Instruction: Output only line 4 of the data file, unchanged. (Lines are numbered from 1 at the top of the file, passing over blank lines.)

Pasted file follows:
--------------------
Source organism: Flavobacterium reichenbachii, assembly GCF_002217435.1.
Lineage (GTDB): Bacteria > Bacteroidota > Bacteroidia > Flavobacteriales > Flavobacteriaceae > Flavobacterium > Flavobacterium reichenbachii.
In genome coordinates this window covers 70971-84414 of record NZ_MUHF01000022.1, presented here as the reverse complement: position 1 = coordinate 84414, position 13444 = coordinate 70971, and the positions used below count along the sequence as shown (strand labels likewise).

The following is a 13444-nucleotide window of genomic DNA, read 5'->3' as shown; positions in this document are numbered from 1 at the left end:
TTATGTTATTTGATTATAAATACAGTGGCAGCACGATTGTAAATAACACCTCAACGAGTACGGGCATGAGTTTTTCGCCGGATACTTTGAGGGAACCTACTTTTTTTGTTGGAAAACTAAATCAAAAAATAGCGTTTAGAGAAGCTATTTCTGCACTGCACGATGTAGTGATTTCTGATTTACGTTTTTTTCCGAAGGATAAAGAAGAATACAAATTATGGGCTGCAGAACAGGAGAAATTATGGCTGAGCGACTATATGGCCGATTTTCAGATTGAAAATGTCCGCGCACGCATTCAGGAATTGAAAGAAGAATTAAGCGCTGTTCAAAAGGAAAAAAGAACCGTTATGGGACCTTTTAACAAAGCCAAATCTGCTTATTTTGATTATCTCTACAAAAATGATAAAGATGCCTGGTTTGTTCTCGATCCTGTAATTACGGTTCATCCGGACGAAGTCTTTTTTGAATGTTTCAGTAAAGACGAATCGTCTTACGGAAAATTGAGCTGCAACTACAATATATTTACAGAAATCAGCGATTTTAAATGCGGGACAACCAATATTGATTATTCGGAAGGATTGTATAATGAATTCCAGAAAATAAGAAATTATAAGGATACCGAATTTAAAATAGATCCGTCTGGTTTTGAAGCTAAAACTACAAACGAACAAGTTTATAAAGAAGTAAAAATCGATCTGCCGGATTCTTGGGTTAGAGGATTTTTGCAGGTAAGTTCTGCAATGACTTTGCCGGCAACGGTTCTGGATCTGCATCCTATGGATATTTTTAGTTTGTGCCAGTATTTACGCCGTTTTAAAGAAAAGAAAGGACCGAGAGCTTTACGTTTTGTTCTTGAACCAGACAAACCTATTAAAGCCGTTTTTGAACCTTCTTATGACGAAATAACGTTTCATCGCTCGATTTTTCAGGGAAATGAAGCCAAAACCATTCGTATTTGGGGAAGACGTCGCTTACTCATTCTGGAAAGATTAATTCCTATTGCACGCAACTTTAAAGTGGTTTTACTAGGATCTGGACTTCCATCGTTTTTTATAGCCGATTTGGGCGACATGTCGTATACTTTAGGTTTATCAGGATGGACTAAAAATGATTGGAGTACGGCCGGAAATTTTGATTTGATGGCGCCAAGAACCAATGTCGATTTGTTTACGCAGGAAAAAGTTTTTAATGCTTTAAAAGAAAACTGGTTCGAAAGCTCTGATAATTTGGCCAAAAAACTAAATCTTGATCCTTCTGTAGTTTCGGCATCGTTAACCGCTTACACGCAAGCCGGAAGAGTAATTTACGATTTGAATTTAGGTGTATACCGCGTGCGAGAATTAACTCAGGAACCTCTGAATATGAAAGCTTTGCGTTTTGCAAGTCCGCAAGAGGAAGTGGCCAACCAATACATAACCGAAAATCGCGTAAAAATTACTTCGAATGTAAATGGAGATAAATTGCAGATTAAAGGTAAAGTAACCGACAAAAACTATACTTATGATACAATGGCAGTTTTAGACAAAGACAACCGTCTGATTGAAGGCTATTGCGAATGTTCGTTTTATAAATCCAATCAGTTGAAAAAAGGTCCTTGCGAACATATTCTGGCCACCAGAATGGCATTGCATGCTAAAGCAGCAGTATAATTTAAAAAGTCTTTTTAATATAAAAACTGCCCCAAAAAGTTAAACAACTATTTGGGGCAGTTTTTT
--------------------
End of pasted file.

The following is a 13444-nucleotide window of genomic DNA, read 5'->3' as shown; positions in this document are numbered from 1 at the left end: